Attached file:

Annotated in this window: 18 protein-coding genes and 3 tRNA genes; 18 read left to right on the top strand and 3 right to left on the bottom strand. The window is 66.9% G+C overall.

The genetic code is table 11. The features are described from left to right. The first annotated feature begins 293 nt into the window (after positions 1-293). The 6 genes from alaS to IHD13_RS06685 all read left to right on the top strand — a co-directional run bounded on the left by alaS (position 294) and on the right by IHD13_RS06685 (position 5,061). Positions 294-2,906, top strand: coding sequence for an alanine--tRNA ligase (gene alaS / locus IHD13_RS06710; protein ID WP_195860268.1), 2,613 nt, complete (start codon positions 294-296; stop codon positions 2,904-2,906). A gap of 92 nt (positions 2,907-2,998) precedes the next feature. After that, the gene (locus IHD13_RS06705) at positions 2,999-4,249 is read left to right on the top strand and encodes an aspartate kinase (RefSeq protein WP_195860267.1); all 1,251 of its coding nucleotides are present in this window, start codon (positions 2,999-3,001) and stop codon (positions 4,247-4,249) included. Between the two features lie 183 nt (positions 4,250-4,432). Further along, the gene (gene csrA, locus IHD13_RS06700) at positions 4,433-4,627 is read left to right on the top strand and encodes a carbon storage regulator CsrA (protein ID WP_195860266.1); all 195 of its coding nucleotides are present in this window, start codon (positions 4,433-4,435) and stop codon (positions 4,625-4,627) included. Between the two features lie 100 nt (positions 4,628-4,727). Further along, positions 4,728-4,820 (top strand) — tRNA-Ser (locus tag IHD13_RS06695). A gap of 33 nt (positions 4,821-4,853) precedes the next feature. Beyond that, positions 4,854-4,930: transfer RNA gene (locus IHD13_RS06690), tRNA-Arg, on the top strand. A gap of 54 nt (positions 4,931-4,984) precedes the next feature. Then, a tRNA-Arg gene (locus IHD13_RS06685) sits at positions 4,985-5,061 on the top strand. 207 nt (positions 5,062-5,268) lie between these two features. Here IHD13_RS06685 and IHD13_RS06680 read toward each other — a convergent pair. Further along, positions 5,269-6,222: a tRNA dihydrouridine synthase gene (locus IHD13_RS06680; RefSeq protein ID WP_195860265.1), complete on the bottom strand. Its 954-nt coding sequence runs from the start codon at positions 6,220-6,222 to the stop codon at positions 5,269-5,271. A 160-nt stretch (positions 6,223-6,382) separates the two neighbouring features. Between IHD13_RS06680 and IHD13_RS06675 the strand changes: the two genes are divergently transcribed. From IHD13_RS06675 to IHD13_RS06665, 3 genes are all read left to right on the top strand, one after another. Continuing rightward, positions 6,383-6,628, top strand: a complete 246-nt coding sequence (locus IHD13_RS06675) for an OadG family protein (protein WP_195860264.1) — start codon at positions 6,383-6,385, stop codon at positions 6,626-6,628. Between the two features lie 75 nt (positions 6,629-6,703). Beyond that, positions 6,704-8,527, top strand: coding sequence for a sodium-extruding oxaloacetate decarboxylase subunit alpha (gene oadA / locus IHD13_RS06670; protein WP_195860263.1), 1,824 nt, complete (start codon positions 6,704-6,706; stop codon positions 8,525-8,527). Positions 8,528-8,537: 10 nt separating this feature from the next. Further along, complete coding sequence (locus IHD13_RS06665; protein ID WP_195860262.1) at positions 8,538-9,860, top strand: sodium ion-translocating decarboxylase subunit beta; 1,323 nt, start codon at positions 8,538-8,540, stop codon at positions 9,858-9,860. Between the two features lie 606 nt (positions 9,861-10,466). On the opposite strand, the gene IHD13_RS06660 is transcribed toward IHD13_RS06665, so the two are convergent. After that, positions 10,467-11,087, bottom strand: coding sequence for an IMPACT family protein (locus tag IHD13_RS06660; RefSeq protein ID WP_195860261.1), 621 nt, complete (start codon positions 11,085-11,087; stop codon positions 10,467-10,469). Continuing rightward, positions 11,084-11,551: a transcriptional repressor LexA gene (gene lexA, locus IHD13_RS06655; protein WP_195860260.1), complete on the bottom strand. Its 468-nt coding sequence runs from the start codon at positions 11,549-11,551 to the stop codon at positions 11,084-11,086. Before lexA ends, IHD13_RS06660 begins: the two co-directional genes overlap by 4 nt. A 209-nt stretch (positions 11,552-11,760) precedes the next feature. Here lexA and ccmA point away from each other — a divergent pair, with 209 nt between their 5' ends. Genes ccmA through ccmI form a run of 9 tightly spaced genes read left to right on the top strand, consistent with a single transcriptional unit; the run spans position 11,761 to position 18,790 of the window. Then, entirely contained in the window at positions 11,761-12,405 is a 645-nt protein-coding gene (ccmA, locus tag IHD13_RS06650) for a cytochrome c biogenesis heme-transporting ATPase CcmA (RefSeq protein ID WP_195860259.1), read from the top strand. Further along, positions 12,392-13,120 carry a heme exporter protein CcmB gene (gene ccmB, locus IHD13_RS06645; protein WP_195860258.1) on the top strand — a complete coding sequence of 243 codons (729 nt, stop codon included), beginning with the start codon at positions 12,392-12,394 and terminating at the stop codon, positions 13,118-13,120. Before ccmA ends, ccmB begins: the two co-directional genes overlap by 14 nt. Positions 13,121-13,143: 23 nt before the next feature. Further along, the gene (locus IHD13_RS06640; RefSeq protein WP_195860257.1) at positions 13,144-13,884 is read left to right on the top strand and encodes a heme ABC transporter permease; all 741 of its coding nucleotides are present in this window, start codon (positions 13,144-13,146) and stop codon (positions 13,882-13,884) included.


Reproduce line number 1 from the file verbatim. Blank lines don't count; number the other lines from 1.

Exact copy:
Annotated in this window: 18 protein-coding genes and 3 tRNA genes; 18 read left to right on the top strand and 3 right to left on the bottom strand. The window is 66.9% G+C overall.